At a paint-out yesterday, a day that was in the mid 80s, with lowering humidity, brilliant sun, and a 30 mph wind, I manage to paint half-a-dozen 8 x 10s. None took more than an hour. Two of the pics were painted with full sun on the canvas board.

Misting certainly helps, but using only very small amounts of paint on the palette helps even more. When the paint dries, I scrape it off with a plastic razor blade and squeeze out more.

Regarding toting water. Most acrylic PA people use dry palettes (see Roger's videos). My PA outfit is very simple - a camera tripod, a 3 ft long, 1 x 2 that has a fitting that mounts to the tripod 1/4 x 20 thread and has holes spaced 1 in apart for wingnuts that clamp canvas panels, and a tray that fits over the tripod legs that contains a brush holder, hooks for acrylic tubes, and a cut-out for a plastic trophy cup. The trophy cup is the reservoir for my brush water. I carry two plastic bottles of water - one for me and one for the brushes. My palette is a polyethylene coffee can lid that I pinch-clamp to the end of my tray. Everything is completely portable, with the long stuff in a discarded lawn chair cover and the paints, water bottles, brushes in a brush tube, canvas boards, and paper towels in a discarded kid's backpack.

Oh, and one other thing. After you watch a number of Roger's videos, you will note his restricted palette. He works with three primaries, warm and cool temps of each. [Technically, this is not a three-primary palette!] The more colors you tote, the heavier your load. Besides, a lot of colors on your restricted sized palette can lead to a mess! BTW, I usually use only two or three bristle brushes, a #12 flat, a badly splayed #8 flat, and a smaller flat. The splayed brush works great for tree leaves, grass, and marsh reeds.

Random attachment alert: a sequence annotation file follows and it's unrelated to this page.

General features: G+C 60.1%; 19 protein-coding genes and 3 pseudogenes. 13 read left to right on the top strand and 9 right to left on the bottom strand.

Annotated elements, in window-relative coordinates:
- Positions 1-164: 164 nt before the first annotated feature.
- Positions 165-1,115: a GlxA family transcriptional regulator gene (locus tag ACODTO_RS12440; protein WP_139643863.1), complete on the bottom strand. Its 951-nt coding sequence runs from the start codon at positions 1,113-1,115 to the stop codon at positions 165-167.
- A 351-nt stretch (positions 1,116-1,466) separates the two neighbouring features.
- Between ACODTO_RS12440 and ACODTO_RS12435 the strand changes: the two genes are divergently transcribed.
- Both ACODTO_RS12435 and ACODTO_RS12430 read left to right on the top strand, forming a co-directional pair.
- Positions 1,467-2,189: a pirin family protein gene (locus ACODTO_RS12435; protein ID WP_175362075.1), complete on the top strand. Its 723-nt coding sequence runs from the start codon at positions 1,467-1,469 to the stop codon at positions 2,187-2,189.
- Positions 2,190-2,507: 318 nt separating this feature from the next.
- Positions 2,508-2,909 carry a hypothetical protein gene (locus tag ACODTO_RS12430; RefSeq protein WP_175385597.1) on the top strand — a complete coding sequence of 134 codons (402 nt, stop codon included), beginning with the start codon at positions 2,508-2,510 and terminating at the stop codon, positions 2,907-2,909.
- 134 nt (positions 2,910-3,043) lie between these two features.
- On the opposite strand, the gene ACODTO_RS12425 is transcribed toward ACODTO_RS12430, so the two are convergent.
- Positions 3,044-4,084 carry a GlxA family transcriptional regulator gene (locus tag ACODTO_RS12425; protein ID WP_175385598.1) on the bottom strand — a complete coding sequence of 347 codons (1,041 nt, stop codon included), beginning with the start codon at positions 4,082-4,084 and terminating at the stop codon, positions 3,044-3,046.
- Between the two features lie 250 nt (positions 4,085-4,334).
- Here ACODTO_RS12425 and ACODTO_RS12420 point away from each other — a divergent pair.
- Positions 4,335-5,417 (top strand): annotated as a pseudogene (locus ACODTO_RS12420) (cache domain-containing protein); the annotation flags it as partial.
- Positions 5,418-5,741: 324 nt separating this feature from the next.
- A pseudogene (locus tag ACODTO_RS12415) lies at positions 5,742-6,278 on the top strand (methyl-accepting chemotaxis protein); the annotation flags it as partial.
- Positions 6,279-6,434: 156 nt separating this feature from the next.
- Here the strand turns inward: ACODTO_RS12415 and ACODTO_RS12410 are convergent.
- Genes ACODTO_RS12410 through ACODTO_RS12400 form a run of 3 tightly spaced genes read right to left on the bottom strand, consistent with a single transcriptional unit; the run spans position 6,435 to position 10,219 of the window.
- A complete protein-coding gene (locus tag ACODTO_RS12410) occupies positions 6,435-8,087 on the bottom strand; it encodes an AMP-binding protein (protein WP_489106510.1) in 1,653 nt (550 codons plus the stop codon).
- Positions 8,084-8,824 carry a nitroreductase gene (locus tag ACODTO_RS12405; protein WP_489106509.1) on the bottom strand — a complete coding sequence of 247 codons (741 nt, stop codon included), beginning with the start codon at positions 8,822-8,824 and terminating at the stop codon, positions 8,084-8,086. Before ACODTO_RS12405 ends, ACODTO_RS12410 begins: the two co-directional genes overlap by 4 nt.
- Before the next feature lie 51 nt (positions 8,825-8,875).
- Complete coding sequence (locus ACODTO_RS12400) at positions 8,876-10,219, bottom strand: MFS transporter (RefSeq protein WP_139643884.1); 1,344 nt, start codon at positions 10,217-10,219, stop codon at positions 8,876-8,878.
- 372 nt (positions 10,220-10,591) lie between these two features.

I get out plenty when it is 20 F but I do not think that you will find me painting, too much a wimp.

Now there's something you WILL NOT be doing with acrylic, simply because it is water-based. Acrylics cannot be used at temps below about 45F.

04-17-2011, 12:31 PM
Here's an annotated example of my set-up.


04-17-2011, 09:02 PM
Hobbyist, thanks for the complete run down on your set up. I will bookmark this thread and check back with it.

I work slowly with lots of breaks. It is just my nature. I painted with acrylics in the 70's and threw a lot away as it dried on me. So, I am use to putting only measured amounts on the palette. The Stay-Wet Palette has probably saved me a bit of money at home but I would not want to carry it to the field.

Thanks again for your help.


04-17-2011, 09:41 PM
There's a very good painter posting here in WC who often uses acrylics, HankB. Hope he'll chime in here.

www.jerrycampbell.blogspot.com (http://www.jerrycampbell.blogspot.com)

04-17-2011, 09:49 PM
I love painting plein air in acrylics. I use Golden Fluid Acrylics with the Golden slow drying Acrylic Glazing Liquid. That usually gives me as much open time as I need, but if it gets to be mid-day and they're tacking up too quickly, or it's an exceptionally hot day, I switch over to the Golden OPEN paints and I'm home free. The OPEN paint is lower in tinting strength, so I find I have to use a lot of it to make it work for me. I love that I don't have to worry about cleaning my brushes really well until after I get home with OPEN. It truly is the only slow-drying acrylic paint out of the tube. Depending on where I'll be painting, I don't always need to carry a lot of water. If I'm painting water or waterfalls, I just take from the source.